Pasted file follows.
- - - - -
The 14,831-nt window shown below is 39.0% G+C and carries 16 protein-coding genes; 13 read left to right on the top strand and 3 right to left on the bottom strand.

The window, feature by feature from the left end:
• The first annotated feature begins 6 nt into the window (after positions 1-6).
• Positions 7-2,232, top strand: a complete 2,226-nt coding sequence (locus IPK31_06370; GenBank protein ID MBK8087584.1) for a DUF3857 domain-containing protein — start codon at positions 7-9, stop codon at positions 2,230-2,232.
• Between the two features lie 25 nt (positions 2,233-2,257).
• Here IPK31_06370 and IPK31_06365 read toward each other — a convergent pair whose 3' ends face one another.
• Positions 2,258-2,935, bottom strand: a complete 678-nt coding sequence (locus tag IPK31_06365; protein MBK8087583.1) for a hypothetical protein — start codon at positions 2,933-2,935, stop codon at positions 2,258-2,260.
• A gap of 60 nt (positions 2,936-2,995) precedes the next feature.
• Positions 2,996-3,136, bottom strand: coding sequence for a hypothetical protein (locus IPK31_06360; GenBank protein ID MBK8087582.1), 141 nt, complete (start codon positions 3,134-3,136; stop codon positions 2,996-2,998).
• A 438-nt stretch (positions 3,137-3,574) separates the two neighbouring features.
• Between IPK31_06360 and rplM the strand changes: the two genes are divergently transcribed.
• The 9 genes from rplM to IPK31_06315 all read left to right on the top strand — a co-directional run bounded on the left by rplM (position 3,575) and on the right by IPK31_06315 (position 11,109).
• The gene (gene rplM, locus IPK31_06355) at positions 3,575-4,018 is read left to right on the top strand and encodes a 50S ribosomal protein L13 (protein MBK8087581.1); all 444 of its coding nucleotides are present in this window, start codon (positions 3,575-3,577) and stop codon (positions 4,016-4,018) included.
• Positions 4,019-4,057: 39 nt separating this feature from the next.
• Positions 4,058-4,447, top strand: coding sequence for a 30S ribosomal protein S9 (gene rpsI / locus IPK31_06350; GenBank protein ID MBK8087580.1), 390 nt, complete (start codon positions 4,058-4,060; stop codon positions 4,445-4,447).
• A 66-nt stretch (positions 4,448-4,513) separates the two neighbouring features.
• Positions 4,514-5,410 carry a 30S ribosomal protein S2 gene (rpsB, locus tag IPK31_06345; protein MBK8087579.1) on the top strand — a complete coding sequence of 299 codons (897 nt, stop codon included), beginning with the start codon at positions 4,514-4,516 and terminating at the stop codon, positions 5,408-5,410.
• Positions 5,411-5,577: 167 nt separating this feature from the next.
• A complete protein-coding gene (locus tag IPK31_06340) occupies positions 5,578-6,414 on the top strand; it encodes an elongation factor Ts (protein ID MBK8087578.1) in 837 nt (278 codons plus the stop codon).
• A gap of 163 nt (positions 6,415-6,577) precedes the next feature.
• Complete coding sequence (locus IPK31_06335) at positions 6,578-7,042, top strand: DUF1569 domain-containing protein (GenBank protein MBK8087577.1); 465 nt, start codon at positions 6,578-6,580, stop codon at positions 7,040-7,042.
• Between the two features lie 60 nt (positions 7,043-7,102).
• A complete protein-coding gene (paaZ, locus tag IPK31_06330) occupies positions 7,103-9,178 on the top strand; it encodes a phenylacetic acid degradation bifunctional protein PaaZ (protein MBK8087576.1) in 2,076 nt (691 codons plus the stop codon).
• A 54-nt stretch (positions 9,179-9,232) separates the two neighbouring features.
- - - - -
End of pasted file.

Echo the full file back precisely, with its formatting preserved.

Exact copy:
The 14,831-nt window shown below is 39.0% G+C and carries 16 protein-coding genes; 13 read left to right on the top strand and 3 right to left on the bottom strand.

The window, feature by feature from the left end:
• The first annotated feature begins 6 nt into the window (after positions 1-6).
• Positions 7-2,232, top strand: a complete 2,226-nt coding sequence (locus IPK31_06370; GenBank protein ID MBK8087584.1) for a DUF3857 domain-containing protein — start codon at positions 7-9, stop codon at positions 2,230-2,232.
• Between the two features lie 25 nt (positions 2,233-2,257).
• Here IPK31_06370 and IPK31_06365 read toward each other — a convergent pair whose 3' ends face one another.
• Positions 2,258-2,935, bottom strand: a complete 678-nt coding sequence (locus tag IPK31_06365; protein MBK8087583.1) for a hypothetical protein — start codon at positions 2,933-2,935, stop codon at positions 2,258-2,260.
• A gap of 60 nt (positions 2,936-2,995) precedes the next feature.
• Positions 2,996-3,136, bottom strand: coding sequence for a hypothetical protein (locus IPK31_06360; GenBank protein ID MBK8087582.1), 141 nt, complete (start codon positions 3,134-3,136; stop codon positions 2,996-2,998).
• A 438-nt stretch (positions 3,137-3,574) separates the two neighbouring features.
• Between IPK31_06360 and rplM the strand changes: the two genes are divergently transcribed.
• The 9 genes from rplM to IPK31_06315 all read left to right on the top strand — a co-directional run bounded on the left by rplM (position 3,575) and on the right by IPK31_06315 (position 11,109).
• The gene (gene rplM, locus IPK31_06355) at positions 3,575-4,018 is read left to right on the top strand and encodes a 50S ribosomal protein L13 (protein MBK8087581.1); all 444 of its coding nucleotides are present in this window, start codon (positions 3,575-3,577) and stop codon (positions 4,016-4,018) included.
• Positions 4,019-4,057: 39 nt separating this feature from the next.
• Positions 4,058-4,447, top strand: coding sequence for a 30S ribosomal protein S9 (gene rpsI / locus IPK31_06350; GenBank protein ID MBK8087580.1), 390 nt, complete (start codon positions 4,058-4,060; stop codon positions 4,445-4,447).
• A 66-nt stretch (positions 4,448-4,513) separates the two neighbouring features.
• Positions 4,514-5,410 carry a 30S ribosomal protein S2 gene (rpsB, locus tag IPK31_06345; protein MBK8087579.1) on the top strand — a complete coding sequence of 299 codons (897 nt, stop codon included), beginning with the start codon at positions 4,514-4,516 and terminating at the stop codon, positions 5,408-5,410.
• Positions 5,411-5,577: 167 nt separating this feature from the next.
• A complete protein-coding gene (locus tag IPK31_06340) occupies positions 5,578-6,414 on the top strand; it encodes an elongation factor Ts (protein ID MBK8087578.1) in 837 nt (278 codons plus the stop codon).
• A gap of 163 nt (positions 6,415-6,577) precedes the next feature.
• Complete coding sequence (locus IPK31_06335) at positions 6,578-7,042, top strand: DUF1569 domain-containing protein (GenBank protein MBK8087577.1); 465 nt, start codon at positions 6,578-6,580, stop codon at positions 7,040-7,042.
• Between the two features lie 60 nt (positions 7,043-7,102).
• A complete protein-coding gene (paaZ, locus tag IPK31_06330) occupies positions 7,103-9,178 on the top strand; it encodes a phenylacetic acid degradation bifunctional protein PaaZ (protein MBK8087576.1) in 2,076 nt (691 codons plus the stop codon).
• A 54-nt stretch (positions 9,179-9,232) separates the two neighbouring features.